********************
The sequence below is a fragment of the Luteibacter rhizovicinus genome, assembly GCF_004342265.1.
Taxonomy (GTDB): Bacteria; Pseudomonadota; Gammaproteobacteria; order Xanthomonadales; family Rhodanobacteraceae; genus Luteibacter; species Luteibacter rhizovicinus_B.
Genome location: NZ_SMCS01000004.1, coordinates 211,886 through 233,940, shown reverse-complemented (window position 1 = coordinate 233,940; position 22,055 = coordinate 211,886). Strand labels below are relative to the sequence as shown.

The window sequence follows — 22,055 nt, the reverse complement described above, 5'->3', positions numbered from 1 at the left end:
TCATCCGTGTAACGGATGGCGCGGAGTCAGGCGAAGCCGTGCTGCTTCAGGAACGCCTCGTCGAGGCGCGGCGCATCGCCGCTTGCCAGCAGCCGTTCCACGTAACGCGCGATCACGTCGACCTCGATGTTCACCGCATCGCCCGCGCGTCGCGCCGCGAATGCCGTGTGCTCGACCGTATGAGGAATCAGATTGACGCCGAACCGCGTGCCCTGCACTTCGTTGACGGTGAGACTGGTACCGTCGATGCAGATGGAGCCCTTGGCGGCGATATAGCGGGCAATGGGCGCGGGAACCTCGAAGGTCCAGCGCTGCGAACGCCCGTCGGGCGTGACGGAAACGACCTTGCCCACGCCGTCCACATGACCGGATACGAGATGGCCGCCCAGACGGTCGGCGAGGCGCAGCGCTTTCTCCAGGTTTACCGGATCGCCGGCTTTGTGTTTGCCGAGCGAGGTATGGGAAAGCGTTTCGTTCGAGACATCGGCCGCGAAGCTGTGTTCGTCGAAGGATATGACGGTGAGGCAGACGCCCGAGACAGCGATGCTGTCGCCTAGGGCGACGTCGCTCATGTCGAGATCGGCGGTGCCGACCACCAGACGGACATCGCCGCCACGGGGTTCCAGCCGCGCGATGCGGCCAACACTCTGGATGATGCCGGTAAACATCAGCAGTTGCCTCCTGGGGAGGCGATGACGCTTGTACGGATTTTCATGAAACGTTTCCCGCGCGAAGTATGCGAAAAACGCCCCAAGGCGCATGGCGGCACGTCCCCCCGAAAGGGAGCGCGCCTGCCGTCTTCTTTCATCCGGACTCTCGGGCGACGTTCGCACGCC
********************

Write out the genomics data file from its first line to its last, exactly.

The sequence below is a fragment of the Luteibacter rhizovicinus genome, assembly GCF_004342265.1.
Taxonomy (GTDB): Bacteria; Pseudomonadota; Gammaproteobacteria; order Xanthomonadales; family Rhodanobacteraceae; genus Luteibacter; species Luteibacter rhizovicinus_B.
Genome location: NZ_SMCS01000004.1, coordinates 211,886 through 233,940, shown reverse-complemented (window position 1 = coordinate 233,940; position 22,055 = coordinate 211,886). Strand labels below are relative to the sequence as shown.

The window sequence follows — 22,055 nt, the reverse complement described above, 5'->3', positions numbered from 1 at the left end:
TCATCCGTGTAACGGATGGCGCGGAGTCAGGCGAAGCCGTGCTGCTTCAGGAACGCCTCGTCGAGGCGCGGCGCATCGCCGCTTGCCAGCAGCCGTTCCACGTAACGCGCGATCACGTCGACCTCGATGTTCACCGCATCGCCCGCGCGTCGCGCCGCGAATGCCGTGTGCTCGACCGTATGAGGAATCAGATTGACGCCGAACCGCGTGCCCTGCACTTCGTTGACGGTGAGACTGGTACCGTCGATGCAGATGGAGCCCTTGGCGGCGATATAGCGGGCAATGGGCGCGGGAACCTCGAAGGTCCAGCGCTGCGAACGCCCGTCGGGCGTGACGGAAACGACCTTGCCCACGCCGTCCACATGACCGGATACGAGATGGCCGCCCAGACGGTCGGCGAGGCGCAGCGCTTTCTCCAGGTTTACCGGATCGCCGGCTTTGTGTTTGCCGAGCGAGGTATGGGAAAGCGTTTCGTTCGAGACATCGGCCGCGAAGCTGTGTTCGTCGAAGGATATGACGGTGAGGCAGACGCCCGAGACAGCGATGCTGTCGCCTAGGGCGACGTCGCTCATGTCGAGATCGGCGGTGCCGACCACCAGACGGACATCGCCGCCACGGGGTTCCAGCCGCGCGATGCGGCCAACACTCTGGATGATGCCGGTAAACATCAGCAGTTGCCTCCTGGGGAGGCGATGACGCTTGTACGGATTTTCATGAAACGTTTCCCGCGCGAAGTATGCGAAAAACGCCCCAAGGCGCATGGCGGCACGTCCCCCCGAAAGGGAGCGCGCCTGCCGTCTTCTTTCATCCGGACTCTCGGGCGACGTTCGCACGCC